It’s the contributions from guys like Brunner and Smith, who scored his first career playoff goal in the third period, that this Detroit team relies on to keep up with the deeper, more experienced Ducks.

The veterans on the Red Wings consistently told the younger players that they needed to make this a best-of-three series. They needed this one win to do it.

Brunner’s goal of redemption made it happen. The Getzlaf turnover is already a fading memory.

What you need to know: Day 4

January, 23, 2013

--Let’s start with the reunion of Ryan Suter and his former teammates from Nashville in Minnesota. This won’t have the emotional charge of Suter’s much-anticipated return to downtown Nashville on March 9, but you know that Suter’s old mates were looking for a little payback after he chased a giant payday to Minnesota as a free agent last summer, signing a 13-year deal worth $98 million. The Preds got their wish after they gave up an early goal to Zach Parise, shutting out the Wild the rest of the way en route to a 3-1 victory. It was the Preds’ first win after two shootout losses; backup Chris Mason got his first start and was solid in his return to Nashville after spending the past couple of seasons in Atlanta and Winnipeg. Mason turned aside 29 of 30 shots in the first of seven straight on the road for the Predators. Suter was on ice for all three Nashville goals and has yet to record a point for 2-1-0 Wild.

--If Wild-Preds was about emotion, Chicago-St. Louis was about the undefeated. Both Central Division teams were 2-0 when they collided Tuesday night at the United Center in Chicago, and the Blackhawks staked an early claim to Central superiority with a 3-2 victory. The Hawks built a 3-0 lead and then had to hold off a never-say-die Blues team in the third as St. Louis launched 16 shots in the final frame on Corey Crawford. The game represented another building block for Crawford, as he tries to erase a pedestrian turn in the playoffs last spring. He is now 2-0 and his wins have come against defending Stanley Cup champion Los Angeles and Cup hopeful St. Louis. Blues rookie sensation Vladimir Tarasenko was held without a point.

--The Detroit Red Wings' early-season offensive struggles continued at Joe Louis Arena Tuesday night as they were stymied by a red-hot Kari Lehtonen and the Dallas Stars, who spoiled the Wings’ home opener with a 2-1 win. Lehtonen stopped 39 of 40 shots and Michael Ryder scored both Dallas goals to drop Detroit to 1-2 on a night when the Wings honored longtime crease presence Tomas Holmstrom, who formally announced his retirement Tuesday after a career that included four Stanley Cup wins. The Wings have been outscored 11-5 and while Damien Brunner did score his first goal, the Wings are going to need some other forwards to show themselves or they are going to be quickly buried in the Central. For the 2-1-0 Stars, Cody Eakin, who came over from Washington in the Mike Ribeiro deal, added assists on both Ryder goals.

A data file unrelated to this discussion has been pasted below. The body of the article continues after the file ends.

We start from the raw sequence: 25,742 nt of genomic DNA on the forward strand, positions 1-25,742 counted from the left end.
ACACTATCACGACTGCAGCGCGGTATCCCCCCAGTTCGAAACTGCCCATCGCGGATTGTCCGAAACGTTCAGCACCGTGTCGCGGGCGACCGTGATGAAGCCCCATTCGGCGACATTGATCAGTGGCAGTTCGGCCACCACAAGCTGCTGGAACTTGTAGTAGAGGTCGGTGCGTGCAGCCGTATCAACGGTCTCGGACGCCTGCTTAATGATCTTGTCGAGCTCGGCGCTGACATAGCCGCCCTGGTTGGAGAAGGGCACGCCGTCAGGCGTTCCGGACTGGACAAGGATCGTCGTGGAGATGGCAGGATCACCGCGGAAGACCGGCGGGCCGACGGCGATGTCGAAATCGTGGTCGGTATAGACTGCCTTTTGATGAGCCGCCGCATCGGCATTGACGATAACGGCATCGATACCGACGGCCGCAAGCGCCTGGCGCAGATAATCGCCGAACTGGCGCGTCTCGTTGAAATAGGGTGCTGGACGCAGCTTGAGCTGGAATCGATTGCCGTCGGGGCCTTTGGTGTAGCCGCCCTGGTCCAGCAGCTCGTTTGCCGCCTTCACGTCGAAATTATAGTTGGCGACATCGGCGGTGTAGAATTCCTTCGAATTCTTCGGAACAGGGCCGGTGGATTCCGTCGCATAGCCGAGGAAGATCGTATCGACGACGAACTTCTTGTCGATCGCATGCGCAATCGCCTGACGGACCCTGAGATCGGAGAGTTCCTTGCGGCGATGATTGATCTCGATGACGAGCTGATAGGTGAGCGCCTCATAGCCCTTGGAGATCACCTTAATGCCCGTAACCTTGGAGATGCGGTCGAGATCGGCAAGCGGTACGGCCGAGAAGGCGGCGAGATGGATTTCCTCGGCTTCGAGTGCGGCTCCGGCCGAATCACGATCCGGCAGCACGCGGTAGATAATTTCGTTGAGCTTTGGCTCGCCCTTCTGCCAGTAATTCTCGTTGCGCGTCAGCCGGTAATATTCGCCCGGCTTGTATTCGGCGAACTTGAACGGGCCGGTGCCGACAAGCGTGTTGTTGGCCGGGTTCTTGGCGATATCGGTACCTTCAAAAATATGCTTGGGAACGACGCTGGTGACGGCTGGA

--Guess we can hold off on that Stanley Cup parade in downtown Edmonton for a little while as the young Oilers got a lesson in humility when San Jose poured six first-period goals past Devan Dubnyk en route to a 6-3 victory. Much anticipation surrounded the talent-rich Oilers as this season began, but if there was a significant question mark it was team defense and goaltending. Suffice it to say, those questions have yet to be fully answered. The Oilers are 1-1 and it will be interesting to see how Dubnyk, being given a chance to prove he’s starter material, responds to this debacle. The Sharks, meanwhile, are in an early groove, having outscored opponents 10-4 while going 2-0.

--The defending Stanley Cup champion Los Angeles Kings are still looking for their first win after giving up three third-period goals in a 3-1 loss to the Colorado Avalanche. Semyon Varlamov continued to give the 1-1 Avs strong goaltending, turning aside 28 of 29 shots. P.A. Parenteau, a key offseason signing by Colorado, scored his first goal.

--Things have officially turned ugly for the Philadelphia Flyers as they dropped to 0-3-0 on the season with a 3-0 loss in New Jersey to the Devils. Martin Brodeur (do we even need to say "ageless" anymore?) was solid, although he faced only 24 Flyers shots in helping the Devils to a 2-0 start. Ilya Kovalchuk scored on a penalty shot -- must admit we weren’t sold on the call that led to the opportunity that gave the Devils a 3-0 lead early in the second -- but the Flyers have only themselves to blame as they’ve been outscored 11-3 thus far. Remember all that depth scoring that made the Flyers so dangerous last season? Right now it’s still on lockout.

--Joining the Flyers in the "what the heck?" category would be the Washington Capitals, who are now 0-2-0 after a surprisingly flat effort at home against Winnipeg, as the Jets handled Washington 4-2. The Jets (1-1-1) got a much-needed road win thanks to two power-play goals, and it’s clear there are still some adjustments for the Caps under rookie coach Adam Oates. Braden Holtby is 0-2 with a .863 save percentage and it’s hard to believe we won’t see Michal Neuvirth next as the Caps try to get in a groove.

--Many folks liked the revamped Carolina Hurricanes to challenge for a Southeast Division title, but they’re struggling to correct problems that plagued them early last season before Paul Maurice was replaced by Kirk Muller. The Canes dropped their second straight game, losing at home 4-1 to Tampa Bay. Muller told us before the season that he was hopeful a strong finish would carry over, but Cam Ward gave up four goals on 26 shots and Carolina could not solve Tampa backup Mathieu Garon, who stopped 35 of 36 shots. Carolina has been outscored 9-2 early in this season. Tampa, meanwhile, continues to get terrific production from youngster Cory Conacher, who scored and has five points playing mostly with captain Vincent Lecavalier.